Frank Minis Johnson, Jr. (born October 30, 1918 in Haleyville, Alabama - July 23, 1999 in Montgomery, Alabama) United States Federal judge, made a number of landmark civil rights rulings that helped end segregation in the South. In the words of Bill Moyers, he "altered forever the face of the South."
Learn more about Frank M. Johnson, free from the Academy of Achievement.
Read an interview with Frank M. Johnson, free from the Academy of Achievement. An alumnus of The University of Alabama and the University of Alabama School of Law (one of Johnson's classmates was future Governor George C. Wallace, who would be Johnson's bÍte noire in the civil rights litigation of the 1960s), Johnson served in the U.S. Army in Europe during World War II, while his wife, Ruth (also a classmate from The University of Alabama) served in the WAVES as an advisor to Hollywood filmmakers. After military service, Johnson entered private law practice in Jasper, Alabama, 1946-1953. Delegate to Republican National Convention from Alabama, 1948; U.S. District Attorney for the Northern District of Alabama, 1953-55.
Federal Judicial Service
* Judge of U.S. District Court for the Middle District of Alabama, 1955-1979;
Received a recess appointment from President Eisenhower on October 22, 1955, to a seat vacated by Charles B. Kennamer; nominated on January 12, 1956; Confirmed by the Senate on January 31, 1956, and received commission on February 1, 1956. Served as chief judge, 1966-1979. Service terminated on July 12, 1979, due to appointment to another judicial position.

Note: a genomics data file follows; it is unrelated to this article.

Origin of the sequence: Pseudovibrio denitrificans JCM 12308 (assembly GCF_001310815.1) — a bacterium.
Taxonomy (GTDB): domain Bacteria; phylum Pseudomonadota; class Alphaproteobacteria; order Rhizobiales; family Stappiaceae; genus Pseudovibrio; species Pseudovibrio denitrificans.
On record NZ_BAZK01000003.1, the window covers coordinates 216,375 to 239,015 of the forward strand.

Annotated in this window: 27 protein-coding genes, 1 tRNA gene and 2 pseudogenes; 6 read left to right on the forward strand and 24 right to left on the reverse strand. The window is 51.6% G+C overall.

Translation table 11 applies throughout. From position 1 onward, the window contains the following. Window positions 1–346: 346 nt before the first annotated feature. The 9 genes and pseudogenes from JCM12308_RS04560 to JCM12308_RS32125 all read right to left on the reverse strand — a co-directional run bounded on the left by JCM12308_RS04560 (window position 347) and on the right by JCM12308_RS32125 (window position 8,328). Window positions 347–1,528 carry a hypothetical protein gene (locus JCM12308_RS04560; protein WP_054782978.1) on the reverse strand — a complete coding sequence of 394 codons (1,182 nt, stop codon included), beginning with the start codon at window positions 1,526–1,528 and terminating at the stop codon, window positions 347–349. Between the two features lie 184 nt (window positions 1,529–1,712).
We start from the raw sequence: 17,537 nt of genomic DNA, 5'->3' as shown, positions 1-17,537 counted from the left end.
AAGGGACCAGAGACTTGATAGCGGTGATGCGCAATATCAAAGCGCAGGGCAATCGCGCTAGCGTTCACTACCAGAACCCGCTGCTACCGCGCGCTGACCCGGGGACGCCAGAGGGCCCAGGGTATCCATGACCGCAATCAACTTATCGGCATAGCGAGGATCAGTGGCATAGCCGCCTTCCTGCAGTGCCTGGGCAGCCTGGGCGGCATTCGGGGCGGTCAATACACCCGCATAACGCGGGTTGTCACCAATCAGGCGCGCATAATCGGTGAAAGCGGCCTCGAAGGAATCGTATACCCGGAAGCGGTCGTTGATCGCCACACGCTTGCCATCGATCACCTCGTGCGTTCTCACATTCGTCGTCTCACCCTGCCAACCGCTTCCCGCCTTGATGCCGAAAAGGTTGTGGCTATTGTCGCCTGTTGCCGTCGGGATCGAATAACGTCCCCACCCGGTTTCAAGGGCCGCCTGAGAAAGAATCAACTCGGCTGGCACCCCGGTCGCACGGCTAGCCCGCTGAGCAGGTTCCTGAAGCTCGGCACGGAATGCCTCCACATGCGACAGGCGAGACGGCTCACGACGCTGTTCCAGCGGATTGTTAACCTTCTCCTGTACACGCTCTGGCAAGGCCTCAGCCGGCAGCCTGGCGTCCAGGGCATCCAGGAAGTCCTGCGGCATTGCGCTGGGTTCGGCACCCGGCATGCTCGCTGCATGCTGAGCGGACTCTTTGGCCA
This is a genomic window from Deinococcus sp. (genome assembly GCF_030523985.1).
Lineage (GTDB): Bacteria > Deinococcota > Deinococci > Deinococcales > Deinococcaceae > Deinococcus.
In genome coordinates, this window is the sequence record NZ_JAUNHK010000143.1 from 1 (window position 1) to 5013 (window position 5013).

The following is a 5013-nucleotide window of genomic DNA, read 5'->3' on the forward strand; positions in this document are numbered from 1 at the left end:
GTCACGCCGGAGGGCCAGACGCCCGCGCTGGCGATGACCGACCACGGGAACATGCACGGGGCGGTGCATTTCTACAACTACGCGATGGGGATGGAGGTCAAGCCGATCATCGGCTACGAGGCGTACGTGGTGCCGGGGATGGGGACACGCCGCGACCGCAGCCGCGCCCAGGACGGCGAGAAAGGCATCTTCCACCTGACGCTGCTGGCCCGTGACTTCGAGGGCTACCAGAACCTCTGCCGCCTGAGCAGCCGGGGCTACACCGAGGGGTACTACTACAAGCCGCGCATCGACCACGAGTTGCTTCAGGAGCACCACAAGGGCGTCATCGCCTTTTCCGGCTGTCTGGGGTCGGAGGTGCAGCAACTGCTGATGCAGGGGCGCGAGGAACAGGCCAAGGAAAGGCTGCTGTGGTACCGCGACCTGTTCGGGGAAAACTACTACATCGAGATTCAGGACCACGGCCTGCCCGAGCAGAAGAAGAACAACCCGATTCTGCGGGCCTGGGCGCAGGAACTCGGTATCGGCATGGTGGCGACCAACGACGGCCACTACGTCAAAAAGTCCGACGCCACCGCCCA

* Judge of United States Court of Appeals for the Fifth Circuit, 1979-1981;
Nominated by President Carter on April 2, 1979, to a new seat; Confirmed by the Senate on June 19, 1979, and received commission on June 21, 1979. Service terminated on October 1, 1981, due to assignment to another court.
* Judge of United States Court of Appeals for the Eleventh Circuit 1981-1999;
Reassigned October 1, 1981; Assumed senior status on October 30, 1991. He was succeeded on the bench by Edward Earl Carnes. Service terminated on July 23, 1999, upon his death.
In 1977 President Carter and Attorney General Griffin Bell asked him to become FBI Director when Director Kelley stepped down. However the day after President Carter nominated him, Judge Johnson was discovered to have an aneurysm, or abnormal swelling, of his abdominal aorta, and later had to withdraw his name from the nomination.
Medal of Freedom
Johnson also received the Presidential Medal of Freedom in 1995.